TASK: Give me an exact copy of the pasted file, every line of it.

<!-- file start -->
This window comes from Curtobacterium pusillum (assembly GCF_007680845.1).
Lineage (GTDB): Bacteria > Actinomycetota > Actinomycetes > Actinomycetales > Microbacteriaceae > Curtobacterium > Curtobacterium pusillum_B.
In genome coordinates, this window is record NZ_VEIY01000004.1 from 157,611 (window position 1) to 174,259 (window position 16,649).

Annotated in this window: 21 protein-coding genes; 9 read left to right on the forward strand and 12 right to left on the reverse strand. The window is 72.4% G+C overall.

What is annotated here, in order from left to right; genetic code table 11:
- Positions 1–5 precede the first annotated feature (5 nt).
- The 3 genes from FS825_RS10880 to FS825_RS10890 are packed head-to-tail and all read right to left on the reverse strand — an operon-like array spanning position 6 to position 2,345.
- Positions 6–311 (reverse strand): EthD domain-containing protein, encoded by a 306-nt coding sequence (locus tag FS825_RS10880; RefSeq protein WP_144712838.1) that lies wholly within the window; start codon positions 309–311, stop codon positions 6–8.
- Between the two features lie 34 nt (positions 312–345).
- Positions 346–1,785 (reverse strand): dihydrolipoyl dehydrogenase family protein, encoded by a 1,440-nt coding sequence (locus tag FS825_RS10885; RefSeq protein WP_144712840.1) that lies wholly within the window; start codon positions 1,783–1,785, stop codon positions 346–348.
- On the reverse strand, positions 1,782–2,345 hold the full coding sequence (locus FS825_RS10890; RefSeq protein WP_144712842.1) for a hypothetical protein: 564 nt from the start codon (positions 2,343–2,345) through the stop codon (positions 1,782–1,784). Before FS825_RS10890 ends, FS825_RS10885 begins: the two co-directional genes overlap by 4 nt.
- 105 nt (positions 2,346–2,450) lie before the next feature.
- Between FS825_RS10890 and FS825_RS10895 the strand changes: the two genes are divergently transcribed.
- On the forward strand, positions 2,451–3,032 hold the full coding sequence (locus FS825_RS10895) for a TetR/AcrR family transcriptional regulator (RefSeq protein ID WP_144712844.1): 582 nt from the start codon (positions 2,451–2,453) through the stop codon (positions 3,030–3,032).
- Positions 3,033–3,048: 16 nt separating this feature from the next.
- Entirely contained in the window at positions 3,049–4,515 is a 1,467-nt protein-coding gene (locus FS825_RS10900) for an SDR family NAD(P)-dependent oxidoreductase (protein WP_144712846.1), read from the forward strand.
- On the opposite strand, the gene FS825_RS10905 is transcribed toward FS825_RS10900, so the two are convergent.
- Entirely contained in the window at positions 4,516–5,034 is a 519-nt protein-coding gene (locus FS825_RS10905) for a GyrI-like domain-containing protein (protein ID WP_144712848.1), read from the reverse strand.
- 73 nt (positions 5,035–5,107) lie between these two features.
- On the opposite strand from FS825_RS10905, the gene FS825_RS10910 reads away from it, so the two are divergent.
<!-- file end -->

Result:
This window comes from Curtobacterium pusillum (assembly GCF_007680845.1).
Lineage (GTDB): Bacteria > Actinomycetota > Actinomycetes > Actinomycetales > Microbacteriaceae > Curtobacterium > Curtobacterium pusillum_B.
In genome coordinates, this window is record NZ_VEIY01000004.1 from 157,611 (window position 1) to 174,259 (window position 16,649).

Annotated in this window: 21 protein-coding genes; 9 read left to right on the forward strand and 12 right to left on the reverse strand. The window is 72.4% G+C overall.

What is annotated here, in order from left to right; genetic code table 11:
- Positions 1–5 precede the first annotated feature (5 nt).
- The 3 genes from FS825_RS10880 to FS825_RS10890 are packed head-to-tail and all read right to left on the reverse strand — an operon-like array spanning position 6 to position 2,345.
- Positions 6–311 (reverse strand): EthD domain-containing protein, encoded by a 306-nt coding sequence (locus tag FS825_RS10880; RefSeq protein WP_144712838.1) that lies wholly within the window; start codon positions 309–311, stop codon positions 6–8.
- Between the two features lie 34 nt (positions 312–345).
- Positions 346–1,785 (reverse strand): dihydrolipoyl dehydrogenase family protein, encoded by a 1,440-nt coding sequence (locus tag FS825_RS10885; RefSeq protein WP_144712840.1) that lies wholly within the window; start codon positions 1,783–1,785, stop codon positions 346–348.
- On the reverse strand, positions 1,782–2,345 hold the full coding sequence (locus FS825_RS10890; RefSeq protein WP_144712842.1) for a hypothetical protein: 564 nt from the start codon (positions 2,343–2,345) through the stop codon (positions 1,782–1,784). Before FS825_RS10890 ends, FS825_RS10885 begins: the two co-directional genes overlap by 4 nt.
- 105 nt (positions 2,346–2,450) lie before the next feature.
- Between FS825_RS10890 and FS825_RS10895 the strand changes: the two genes are divergently transcribed.
- On the forward strand, positions 2,451–3,032 hold the full coding sequence (locus FS825_RS10895) for a TetR/AcrR family transcriptional regulator (RefSeq protein ID WP_144712844.1): 582 nt from the start codon (positions 2,451–2,453) through the stop codon (positions 3,030–3,032).
- Positions 3,033–3,048: 16 nt separating this feature from the next.
- Entirely contained in the window at positions 3,049–4,515 is a 1,467-nt protein-coding gene (locus FS825_RS10900) for an SDR family NAD(P)-dependent oxidoreductase (protein WP_144712846.1), read from the forward strand.
- On the opposite strand, the gene FS825_RS10905 is transcribed toward FS825_RS10900, so the two are convergent.
- Entirely contained in the window at positions 4,516–5,034 is a 519-nt protein-coding gene (locus FS825_RS10905) for a GyrI-like domain-containing protein (protein ID WP_144712848.1), read from the reverse strand.
- 73 nt (positions 5,035–5,107) lie between these two features.
- On the opposite strand from FS825_RS10905, the gene FS825_RS10910 reads away from it, so the two are divergent.